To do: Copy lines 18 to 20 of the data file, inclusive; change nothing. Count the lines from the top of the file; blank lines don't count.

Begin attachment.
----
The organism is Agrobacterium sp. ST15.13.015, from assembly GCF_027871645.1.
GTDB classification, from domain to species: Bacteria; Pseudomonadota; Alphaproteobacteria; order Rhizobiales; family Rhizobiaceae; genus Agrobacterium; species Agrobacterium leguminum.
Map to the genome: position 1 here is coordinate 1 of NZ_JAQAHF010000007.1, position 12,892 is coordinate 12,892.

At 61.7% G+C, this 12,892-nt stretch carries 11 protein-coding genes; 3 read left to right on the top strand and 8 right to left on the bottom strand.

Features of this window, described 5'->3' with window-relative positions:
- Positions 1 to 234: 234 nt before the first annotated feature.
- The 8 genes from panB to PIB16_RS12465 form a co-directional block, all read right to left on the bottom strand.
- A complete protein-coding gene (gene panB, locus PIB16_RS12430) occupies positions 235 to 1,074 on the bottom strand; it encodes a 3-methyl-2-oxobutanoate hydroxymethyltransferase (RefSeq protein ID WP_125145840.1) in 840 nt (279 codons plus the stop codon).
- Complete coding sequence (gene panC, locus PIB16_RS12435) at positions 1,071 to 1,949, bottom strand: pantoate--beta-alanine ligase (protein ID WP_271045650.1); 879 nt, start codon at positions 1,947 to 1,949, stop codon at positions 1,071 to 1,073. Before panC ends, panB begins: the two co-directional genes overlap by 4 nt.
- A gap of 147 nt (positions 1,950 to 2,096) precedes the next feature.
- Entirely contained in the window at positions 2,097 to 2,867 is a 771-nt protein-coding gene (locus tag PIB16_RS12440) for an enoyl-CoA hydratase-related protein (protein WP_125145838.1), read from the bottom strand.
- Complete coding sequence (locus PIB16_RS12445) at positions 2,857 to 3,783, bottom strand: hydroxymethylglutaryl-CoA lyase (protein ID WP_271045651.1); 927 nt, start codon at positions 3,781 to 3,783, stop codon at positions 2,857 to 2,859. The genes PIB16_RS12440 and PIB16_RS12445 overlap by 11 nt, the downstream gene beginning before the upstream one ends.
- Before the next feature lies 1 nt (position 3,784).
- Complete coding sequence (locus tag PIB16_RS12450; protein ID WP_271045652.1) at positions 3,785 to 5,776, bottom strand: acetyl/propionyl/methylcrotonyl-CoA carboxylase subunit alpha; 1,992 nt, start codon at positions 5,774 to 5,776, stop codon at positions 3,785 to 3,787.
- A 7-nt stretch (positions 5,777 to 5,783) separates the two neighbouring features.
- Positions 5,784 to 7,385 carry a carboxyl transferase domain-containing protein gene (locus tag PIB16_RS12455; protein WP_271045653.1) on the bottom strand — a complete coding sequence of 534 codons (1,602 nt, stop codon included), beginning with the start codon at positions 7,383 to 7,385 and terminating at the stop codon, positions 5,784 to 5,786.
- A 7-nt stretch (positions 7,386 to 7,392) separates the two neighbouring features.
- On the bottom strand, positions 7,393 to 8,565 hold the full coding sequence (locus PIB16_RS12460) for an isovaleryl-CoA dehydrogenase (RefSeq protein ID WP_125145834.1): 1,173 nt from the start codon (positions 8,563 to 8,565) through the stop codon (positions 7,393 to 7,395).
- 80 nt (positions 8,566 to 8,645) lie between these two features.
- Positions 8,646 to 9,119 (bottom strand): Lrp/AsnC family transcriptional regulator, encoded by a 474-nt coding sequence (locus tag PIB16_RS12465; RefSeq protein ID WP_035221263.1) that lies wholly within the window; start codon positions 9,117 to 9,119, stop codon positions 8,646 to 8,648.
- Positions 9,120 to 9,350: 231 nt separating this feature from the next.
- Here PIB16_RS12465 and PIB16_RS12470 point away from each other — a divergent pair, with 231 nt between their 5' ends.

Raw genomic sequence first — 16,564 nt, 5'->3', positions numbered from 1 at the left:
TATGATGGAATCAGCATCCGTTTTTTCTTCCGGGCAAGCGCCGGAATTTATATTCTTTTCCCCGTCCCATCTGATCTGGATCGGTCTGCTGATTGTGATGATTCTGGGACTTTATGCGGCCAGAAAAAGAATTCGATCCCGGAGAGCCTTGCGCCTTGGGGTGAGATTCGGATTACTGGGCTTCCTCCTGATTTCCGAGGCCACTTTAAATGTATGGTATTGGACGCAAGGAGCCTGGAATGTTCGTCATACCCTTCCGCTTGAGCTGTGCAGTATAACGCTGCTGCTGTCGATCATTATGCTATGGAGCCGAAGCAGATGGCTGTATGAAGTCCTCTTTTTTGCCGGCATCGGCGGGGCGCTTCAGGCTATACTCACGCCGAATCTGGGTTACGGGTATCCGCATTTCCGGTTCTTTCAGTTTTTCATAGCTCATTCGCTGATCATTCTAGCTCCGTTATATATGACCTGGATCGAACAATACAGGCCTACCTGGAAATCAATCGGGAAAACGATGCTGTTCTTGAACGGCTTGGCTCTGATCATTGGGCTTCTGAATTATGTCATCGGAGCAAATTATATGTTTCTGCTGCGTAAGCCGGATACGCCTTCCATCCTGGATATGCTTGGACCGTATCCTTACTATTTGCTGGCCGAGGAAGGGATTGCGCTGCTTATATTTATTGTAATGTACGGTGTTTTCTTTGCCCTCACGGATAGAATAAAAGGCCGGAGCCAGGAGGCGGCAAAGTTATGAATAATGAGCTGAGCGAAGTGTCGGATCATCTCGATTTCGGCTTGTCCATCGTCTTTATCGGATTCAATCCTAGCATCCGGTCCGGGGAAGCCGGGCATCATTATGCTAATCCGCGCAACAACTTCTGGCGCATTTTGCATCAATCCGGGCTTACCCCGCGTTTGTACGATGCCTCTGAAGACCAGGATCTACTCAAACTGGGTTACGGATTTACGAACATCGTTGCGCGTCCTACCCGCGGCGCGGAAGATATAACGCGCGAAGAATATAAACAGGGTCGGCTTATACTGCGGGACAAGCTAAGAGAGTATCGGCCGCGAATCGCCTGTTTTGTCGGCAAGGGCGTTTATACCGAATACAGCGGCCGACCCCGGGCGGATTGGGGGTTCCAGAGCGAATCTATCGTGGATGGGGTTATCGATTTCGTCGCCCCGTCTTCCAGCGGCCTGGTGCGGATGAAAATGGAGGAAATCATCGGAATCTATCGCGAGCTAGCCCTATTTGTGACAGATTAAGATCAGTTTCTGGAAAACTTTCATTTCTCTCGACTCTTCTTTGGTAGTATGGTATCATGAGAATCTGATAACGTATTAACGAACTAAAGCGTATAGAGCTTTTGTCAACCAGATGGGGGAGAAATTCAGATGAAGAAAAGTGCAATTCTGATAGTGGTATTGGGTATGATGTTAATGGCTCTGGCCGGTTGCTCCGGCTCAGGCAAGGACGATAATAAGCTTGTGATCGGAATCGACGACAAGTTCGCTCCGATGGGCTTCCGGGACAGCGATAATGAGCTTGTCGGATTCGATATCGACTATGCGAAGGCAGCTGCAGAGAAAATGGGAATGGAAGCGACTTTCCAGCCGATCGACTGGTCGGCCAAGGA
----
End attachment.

- On the bottom strand, positions 7,393 to 8,565 hold the full coding sequence (locus PIB16_RS12460) for an isovaleryl-CoA dehydrogenase (RefSeq protein ID WP_125145834.1): 1,173 nt from the start codon (positions 8,563 to 8,565) through the stop codon (positions 7,393 to 7,395).
- 80 nt (positions 8,566 to 8,645) lie between these two features.
- Positions 8,646 to 9,119 (bottom strand): Lrp/AsnC family transcriptional regulator, encoded by a 474-nt coding sequence (locus tag PIB16_RS12465; RefSeq protein ID WP_035221263.1) that lies wholly within the window; start codon positions 9,117 to 9,119, stop codon positions 8,646 to 8,648.